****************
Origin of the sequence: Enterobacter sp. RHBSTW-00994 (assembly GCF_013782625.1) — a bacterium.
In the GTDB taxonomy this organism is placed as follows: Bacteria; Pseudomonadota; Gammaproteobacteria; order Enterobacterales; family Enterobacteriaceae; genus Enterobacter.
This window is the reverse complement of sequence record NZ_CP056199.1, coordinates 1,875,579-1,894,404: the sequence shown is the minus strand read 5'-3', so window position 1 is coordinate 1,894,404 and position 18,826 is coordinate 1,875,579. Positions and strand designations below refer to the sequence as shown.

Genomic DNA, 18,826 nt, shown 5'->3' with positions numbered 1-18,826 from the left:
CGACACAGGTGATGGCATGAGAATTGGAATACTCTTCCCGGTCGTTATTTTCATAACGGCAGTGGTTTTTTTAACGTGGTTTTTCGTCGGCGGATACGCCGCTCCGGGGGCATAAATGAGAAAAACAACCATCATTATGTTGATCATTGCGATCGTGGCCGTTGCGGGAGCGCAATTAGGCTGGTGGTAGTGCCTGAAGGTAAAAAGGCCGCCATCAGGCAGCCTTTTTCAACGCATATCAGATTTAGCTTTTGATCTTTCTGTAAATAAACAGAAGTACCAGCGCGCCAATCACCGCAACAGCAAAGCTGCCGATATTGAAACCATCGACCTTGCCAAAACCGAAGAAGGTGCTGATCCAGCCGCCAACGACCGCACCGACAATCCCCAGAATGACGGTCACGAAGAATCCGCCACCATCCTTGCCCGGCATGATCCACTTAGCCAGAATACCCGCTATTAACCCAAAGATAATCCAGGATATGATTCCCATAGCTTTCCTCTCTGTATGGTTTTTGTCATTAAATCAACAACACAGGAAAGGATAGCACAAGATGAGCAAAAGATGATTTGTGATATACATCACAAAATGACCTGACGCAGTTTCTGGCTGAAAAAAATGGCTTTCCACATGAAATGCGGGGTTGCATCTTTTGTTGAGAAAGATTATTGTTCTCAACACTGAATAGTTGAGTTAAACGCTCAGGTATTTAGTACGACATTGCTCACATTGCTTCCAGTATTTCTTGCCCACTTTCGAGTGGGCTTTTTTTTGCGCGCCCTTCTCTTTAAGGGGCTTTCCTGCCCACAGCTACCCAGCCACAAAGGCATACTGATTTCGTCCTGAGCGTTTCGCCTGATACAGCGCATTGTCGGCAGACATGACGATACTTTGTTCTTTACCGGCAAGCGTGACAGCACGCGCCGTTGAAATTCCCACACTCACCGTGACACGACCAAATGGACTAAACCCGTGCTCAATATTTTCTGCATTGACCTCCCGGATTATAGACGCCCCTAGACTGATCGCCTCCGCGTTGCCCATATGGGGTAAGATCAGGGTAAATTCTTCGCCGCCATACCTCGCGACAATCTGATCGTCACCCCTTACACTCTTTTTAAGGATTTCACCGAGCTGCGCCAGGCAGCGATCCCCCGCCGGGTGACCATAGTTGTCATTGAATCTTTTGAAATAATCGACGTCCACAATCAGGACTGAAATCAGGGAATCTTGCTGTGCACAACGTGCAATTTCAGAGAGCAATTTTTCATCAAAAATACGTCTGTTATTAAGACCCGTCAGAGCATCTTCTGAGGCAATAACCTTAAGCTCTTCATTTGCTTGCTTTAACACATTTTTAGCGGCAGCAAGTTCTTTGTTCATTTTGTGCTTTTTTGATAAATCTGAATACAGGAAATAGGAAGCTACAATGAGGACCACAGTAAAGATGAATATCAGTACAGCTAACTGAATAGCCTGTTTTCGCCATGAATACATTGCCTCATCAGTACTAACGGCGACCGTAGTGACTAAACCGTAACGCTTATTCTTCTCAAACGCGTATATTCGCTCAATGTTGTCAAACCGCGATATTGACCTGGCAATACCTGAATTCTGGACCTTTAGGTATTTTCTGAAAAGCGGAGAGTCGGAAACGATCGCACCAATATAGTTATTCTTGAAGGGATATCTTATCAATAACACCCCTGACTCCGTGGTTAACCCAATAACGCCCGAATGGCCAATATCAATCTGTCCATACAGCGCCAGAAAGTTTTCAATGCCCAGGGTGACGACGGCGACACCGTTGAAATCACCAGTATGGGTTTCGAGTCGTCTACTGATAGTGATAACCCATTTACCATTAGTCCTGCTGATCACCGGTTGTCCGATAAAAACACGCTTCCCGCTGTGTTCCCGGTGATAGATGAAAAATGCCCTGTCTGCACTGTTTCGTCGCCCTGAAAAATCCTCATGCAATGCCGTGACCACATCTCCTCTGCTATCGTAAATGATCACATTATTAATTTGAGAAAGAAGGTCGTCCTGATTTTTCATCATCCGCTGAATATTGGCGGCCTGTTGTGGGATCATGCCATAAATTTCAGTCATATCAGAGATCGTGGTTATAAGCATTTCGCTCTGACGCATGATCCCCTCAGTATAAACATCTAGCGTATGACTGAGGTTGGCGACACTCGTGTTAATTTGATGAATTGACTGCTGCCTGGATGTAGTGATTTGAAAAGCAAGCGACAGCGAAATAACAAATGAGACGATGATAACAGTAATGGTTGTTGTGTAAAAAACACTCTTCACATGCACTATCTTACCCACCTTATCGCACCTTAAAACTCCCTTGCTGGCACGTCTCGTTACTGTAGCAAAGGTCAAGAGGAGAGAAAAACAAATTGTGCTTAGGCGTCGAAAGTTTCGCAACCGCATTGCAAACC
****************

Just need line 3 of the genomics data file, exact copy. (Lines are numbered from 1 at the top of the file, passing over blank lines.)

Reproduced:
This window is the reverse complement of sequence record NZ_CP056199.1, coordinates 1,875,579-1,894,404: the sequence shown is the minus strand read 5'-3', so window position 1 is coordinate 1,894,404 and position 18,826 is coordinate 1,875,579. Positions and strand designations below refer to the sequence as shown.